I also found that preparing freezer meals saved me money beyond just having available ingredients that I’d stockpiled at a good price. How many times have you bought a bag of celery, only to use 2 stalks and have the rest of it go to waste? If I prepared several batches of a recipe, I made better use of the ingredients I had to buy to create it. Look for an article soon with more details for a  freezer meal how-to and recipes.



    Bro Prep
    I later found that my dinner preparation was going well but I had really poor choices available for lunch. Have you ever seen the pics of weight lifters displaying their neat rows of meals in Tupperware for the week? I don’t think I could eat the same thing every day, but they’re on to something. Many fitness geeks do batch cooking of a main ingredient, like chicken, and have it on hand all week for salads, sandwiches, and whatever else sounds good. When they plan their meals, they also plan for breakfast and lunch and make sure that everything they might want is on hand.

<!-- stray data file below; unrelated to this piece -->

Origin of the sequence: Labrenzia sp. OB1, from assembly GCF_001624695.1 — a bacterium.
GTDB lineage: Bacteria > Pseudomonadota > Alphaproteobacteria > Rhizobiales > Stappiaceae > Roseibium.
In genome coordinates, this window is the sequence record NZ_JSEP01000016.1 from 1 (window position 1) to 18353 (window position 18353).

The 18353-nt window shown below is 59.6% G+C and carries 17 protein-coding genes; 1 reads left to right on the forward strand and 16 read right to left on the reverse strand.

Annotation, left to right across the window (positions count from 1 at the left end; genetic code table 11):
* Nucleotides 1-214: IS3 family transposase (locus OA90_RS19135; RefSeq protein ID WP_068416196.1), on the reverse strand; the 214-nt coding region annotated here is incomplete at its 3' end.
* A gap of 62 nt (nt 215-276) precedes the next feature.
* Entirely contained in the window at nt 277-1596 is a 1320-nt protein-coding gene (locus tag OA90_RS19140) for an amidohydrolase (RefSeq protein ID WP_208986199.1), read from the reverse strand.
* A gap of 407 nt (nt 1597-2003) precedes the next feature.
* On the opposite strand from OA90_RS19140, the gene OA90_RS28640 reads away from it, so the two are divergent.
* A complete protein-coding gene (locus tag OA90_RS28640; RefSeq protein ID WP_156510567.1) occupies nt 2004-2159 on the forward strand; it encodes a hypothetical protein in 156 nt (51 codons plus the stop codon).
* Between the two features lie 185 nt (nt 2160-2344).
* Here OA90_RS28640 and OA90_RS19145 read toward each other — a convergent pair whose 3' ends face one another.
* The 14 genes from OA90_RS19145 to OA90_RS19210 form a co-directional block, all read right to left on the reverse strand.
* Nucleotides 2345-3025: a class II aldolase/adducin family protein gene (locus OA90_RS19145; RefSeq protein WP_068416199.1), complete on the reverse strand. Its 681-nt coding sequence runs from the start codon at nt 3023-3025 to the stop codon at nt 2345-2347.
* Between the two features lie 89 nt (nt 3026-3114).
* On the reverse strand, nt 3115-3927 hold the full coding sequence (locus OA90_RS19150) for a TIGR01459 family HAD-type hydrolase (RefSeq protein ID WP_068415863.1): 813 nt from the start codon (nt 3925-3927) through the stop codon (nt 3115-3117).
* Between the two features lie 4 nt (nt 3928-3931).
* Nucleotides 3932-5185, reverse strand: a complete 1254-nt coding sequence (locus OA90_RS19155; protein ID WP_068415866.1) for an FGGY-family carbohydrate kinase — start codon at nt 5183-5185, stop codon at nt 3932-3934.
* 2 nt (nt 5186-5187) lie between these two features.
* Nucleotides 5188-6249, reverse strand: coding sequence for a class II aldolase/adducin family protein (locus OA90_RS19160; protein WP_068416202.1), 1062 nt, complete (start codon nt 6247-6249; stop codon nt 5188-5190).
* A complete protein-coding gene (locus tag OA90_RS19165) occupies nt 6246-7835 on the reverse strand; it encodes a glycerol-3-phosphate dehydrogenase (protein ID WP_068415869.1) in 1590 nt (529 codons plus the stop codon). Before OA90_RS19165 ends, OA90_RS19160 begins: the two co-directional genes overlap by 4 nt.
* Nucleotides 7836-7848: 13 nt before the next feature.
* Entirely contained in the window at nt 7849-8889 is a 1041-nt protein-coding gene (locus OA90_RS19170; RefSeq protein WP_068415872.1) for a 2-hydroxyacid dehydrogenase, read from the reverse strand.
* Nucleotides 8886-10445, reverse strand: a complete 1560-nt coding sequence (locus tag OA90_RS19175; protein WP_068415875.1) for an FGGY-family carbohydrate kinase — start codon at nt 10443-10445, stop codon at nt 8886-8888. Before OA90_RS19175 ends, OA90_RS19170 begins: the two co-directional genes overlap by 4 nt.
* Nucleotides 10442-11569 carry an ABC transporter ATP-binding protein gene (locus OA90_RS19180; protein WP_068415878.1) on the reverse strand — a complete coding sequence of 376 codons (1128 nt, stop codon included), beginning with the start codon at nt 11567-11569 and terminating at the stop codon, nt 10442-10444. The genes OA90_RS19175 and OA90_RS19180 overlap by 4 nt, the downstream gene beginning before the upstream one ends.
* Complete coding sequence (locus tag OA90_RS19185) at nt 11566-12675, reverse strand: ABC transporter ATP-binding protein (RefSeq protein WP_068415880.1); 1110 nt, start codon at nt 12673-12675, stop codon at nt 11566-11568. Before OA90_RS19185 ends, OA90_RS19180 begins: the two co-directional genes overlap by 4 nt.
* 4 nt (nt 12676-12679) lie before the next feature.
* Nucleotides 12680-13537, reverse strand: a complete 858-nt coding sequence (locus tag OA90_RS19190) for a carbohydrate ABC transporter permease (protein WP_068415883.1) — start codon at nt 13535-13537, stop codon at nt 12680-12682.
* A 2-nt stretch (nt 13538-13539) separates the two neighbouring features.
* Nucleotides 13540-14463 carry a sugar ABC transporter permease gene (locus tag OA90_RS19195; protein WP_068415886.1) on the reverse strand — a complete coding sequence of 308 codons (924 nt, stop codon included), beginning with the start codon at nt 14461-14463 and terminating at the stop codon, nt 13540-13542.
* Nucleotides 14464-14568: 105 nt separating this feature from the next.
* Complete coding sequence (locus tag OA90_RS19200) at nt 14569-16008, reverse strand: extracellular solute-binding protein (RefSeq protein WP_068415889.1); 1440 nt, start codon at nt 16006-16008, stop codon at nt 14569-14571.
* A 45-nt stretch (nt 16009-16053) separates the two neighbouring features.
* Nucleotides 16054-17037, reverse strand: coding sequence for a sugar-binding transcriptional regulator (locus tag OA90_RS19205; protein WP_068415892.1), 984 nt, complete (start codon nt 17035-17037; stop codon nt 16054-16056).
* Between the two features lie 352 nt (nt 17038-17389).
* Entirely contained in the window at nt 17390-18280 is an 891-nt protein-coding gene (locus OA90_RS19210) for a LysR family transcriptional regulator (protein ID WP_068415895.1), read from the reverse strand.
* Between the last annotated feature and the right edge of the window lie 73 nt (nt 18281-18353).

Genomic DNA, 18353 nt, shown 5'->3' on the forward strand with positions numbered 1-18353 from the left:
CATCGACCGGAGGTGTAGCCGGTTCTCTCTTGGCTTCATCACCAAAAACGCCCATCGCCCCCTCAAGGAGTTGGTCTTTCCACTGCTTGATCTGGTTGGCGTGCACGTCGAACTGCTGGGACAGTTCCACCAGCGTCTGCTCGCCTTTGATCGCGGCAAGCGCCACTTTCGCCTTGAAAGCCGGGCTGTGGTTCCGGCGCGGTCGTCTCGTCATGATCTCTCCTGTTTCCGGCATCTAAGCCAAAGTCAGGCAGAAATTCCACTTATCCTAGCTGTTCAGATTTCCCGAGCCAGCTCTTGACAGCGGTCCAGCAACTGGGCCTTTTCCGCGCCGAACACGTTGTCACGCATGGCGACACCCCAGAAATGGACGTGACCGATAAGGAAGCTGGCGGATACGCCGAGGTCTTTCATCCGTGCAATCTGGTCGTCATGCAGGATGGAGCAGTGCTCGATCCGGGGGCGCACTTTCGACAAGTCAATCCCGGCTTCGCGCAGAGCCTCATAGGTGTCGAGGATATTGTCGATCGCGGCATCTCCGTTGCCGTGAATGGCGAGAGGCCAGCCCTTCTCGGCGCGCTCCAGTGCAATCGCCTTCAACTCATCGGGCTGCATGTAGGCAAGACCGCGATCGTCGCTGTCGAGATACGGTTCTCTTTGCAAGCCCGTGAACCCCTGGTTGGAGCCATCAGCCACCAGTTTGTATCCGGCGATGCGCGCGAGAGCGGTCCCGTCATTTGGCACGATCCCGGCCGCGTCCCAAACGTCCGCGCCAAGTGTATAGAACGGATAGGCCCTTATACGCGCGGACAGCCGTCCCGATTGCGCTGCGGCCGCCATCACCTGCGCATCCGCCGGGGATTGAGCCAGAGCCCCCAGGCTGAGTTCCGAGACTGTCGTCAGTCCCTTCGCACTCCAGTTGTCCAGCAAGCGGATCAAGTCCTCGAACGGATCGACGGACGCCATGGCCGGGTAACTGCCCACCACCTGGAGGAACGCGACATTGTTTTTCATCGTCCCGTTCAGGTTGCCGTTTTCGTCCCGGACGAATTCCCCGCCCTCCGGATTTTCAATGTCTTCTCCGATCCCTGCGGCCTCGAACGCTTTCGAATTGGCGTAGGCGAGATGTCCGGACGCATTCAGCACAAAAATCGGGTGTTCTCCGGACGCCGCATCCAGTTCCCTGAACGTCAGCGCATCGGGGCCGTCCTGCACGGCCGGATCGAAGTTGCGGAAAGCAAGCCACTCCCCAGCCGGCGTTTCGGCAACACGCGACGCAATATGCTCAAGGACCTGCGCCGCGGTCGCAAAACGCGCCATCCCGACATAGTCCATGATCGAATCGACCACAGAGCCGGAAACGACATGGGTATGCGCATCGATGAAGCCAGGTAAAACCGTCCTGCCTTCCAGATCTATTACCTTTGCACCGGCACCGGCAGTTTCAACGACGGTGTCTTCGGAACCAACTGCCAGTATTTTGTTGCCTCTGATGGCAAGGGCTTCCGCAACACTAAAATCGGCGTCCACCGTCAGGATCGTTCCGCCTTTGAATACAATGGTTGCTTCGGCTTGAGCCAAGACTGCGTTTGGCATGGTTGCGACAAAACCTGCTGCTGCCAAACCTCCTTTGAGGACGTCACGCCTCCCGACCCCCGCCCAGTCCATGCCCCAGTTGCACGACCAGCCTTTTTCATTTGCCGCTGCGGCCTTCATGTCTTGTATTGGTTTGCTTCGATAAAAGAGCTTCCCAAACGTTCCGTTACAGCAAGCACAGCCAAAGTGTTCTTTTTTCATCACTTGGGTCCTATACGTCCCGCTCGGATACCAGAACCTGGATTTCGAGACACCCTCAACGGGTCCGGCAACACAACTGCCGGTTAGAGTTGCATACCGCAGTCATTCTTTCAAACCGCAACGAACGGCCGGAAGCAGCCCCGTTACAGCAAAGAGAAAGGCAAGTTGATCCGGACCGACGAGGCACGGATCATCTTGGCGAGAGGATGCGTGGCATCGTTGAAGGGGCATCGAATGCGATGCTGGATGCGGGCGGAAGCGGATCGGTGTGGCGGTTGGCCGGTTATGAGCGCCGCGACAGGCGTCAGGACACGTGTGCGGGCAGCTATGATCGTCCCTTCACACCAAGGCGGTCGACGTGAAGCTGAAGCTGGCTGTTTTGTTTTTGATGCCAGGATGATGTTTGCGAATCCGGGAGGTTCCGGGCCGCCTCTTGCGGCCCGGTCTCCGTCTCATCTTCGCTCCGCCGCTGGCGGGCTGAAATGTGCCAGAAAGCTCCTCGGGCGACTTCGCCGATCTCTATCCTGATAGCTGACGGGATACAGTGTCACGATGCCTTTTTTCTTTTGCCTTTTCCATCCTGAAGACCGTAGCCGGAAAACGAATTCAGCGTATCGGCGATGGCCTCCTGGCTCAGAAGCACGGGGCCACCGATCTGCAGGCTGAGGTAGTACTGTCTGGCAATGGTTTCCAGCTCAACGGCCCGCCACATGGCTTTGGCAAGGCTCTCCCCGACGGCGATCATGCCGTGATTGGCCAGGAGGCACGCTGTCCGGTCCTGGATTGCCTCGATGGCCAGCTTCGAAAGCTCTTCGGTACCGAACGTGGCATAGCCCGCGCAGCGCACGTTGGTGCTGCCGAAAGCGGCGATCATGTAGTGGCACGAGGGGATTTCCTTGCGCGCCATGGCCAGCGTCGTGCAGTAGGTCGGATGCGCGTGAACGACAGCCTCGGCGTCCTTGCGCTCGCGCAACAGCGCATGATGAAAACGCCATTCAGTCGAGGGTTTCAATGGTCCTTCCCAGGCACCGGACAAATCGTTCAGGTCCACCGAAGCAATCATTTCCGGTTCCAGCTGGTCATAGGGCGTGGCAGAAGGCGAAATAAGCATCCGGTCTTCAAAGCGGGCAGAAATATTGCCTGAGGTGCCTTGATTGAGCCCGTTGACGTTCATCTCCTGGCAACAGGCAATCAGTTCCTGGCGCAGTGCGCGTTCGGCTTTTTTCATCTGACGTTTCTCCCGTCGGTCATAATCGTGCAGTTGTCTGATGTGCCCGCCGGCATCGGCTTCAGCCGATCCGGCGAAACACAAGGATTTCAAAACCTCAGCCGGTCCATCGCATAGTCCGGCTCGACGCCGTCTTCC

The Big Picture
    Most of the time, when I find myself eating food that doesn’t support my goals it’s because I’m caught without the food I need. I’m not talking about celebration meals or treats – those are important too and we need to incorporate them into our lives. But if we’re perpetually calling for take-out or nibbling on snacks because we have nothing in the house to make for lunch, the likely skill we must build is preparation.

    How to Get Better at Preparation 
    If you struggle with any of these habits, you can nail them. I promise! But habits like meal prep are actually skills that we have to learn. Pick one small habit, like planning a menu for a few days, and observe what went well and what needs work. Go from there, step by step.

    How has the skill of preparation impacted your own fitness journey, either positively or negatively? Have a tip or comment?Please share it in a comment!